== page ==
NEW ALBANY, Ohio — Abercrombie & Fitch’s longtime CEO Michael Jeffries is retiring, effective immediately, as the once-hip teen clothing chain’s sales decline.
Jeffries is also retiring from the retailer’s board of directors. He has served as CEO since February 1992, according to CapitalIQ.
“I believe now is the right time for new leadership to take the company forward in the next phase of its development,” Jeffries said in a statement.
Abercrombie & Fitch has been looking to stock trendier clothing as its sales have weakened and teens have chosen to shop elsewhere. The company has even worked on stripping its once-prized Abercrombie logo off products as teens are now seeking more individuality in their clothing.
For the fall season, the company reduced its logoed merchandise by half and previously announced plans to try and have a very minimal North American logo business in the spring.
Abercrombie & Fitch has also increased its emphasis on online shopping as it looks to reshape itself.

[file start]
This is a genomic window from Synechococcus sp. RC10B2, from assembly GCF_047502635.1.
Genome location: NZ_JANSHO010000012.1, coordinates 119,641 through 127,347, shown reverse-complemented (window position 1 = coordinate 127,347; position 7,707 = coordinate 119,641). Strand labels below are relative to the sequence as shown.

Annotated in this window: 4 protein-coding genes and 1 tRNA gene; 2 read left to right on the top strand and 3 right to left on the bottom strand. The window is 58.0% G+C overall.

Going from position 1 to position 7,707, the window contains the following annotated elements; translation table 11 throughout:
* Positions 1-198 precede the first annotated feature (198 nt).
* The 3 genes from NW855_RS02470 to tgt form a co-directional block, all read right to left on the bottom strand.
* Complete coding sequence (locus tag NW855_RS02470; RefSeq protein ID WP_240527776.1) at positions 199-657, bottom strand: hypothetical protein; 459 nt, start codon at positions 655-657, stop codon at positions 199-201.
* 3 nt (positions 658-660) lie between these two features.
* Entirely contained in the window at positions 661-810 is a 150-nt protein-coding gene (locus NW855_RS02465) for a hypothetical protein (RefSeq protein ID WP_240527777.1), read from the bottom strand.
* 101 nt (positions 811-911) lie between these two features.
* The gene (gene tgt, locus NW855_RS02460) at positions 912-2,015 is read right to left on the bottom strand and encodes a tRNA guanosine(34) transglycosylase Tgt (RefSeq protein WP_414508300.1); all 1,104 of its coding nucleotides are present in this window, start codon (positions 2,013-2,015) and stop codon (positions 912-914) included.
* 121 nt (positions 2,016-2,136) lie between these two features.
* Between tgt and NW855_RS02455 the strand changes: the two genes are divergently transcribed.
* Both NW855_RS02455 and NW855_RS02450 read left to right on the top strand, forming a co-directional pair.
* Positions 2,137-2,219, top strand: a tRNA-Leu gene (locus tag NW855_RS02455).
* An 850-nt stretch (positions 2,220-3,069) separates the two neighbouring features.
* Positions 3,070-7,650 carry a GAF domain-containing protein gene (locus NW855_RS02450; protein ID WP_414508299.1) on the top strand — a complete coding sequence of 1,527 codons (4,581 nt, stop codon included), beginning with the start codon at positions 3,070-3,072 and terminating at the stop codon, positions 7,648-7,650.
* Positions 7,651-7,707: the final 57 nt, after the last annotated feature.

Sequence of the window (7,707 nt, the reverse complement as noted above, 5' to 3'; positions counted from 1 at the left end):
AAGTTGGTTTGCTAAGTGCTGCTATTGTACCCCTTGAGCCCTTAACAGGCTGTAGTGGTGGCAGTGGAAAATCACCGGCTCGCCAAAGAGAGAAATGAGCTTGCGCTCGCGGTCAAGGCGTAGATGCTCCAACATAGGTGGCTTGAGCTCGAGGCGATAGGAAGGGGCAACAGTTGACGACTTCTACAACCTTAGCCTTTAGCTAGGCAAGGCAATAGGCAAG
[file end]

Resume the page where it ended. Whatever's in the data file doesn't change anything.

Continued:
In other moves, the chain said that current Non-Executive Chairman Arthur Martinez will become executive chairman. He has served as non-executive chairman since January.
Abercrombie & Fitch Co. also said that its board has created an Office of the Chairman that will include Martinez, Chief Operating Officer Jonathan Ramsden, Christos Angelides, Brand President of Abercrombie & Fitch and Fran Horowitz, Brand President of Hollister.
The Office of the Chairman will be led by Martinez and will oversee Abercrombie & Fitch’s strategic direction. It will also be responsible for managing the company’s day-to-day operations until a new CEO is appointed.
The retailer — whose brands include abercrombie, Hollister Co. Gilly Hicks and its namesake — said that it has started a search for a new CEO.
Abercrombie & Fitch had 834 stores in the U.S. and 166 stores across Canada, Europe, Asia, Australia and the Middle East at the third quarter’s end.
Shares of the New Albany, Ohio-based company rose 6.7 percent in Tuesday premarket trading.
THE ASSOCIATED PRESS